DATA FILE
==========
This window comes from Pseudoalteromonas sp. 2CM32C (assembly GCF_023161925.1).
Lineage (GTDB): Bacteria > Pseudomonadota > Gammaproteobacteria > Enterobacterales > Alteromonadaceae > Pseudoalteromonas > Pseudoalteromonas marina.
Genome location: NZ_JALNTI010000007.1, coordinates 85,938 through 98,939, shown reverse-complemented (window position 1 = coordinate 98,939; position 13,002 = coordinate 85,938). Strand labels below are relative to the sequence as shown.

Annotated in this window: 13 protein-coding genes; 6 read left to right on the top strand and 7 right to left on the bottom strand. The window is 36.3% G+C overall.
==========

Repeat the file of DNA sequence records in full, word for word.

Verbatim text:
This window comes from Pseudoalteromonas sp. 2CM32C (assembly GCF_023161925.1).
Lineage (GTDB): Bacteria > Pseudomonadota > Gammaproteobacteria > Enterobacterales > Alteromonadaceae > Pseudoalteromonas > Pseudoalteromonas marina.
Genome location: NZ_JALNTI010000007.1, coordinates 85,938 through 98,939, shown reverse-complemented (window position 1 = coordinate 98,939; position 13,002 = coordinate 85,938). Strand labels below are relative to the sequence as shown.

Annotated in this window: 13 protein-coding genes; 6 read left to right on the top strand and 7 right to left on the bottom strand. The window is 36.3% G+C overall.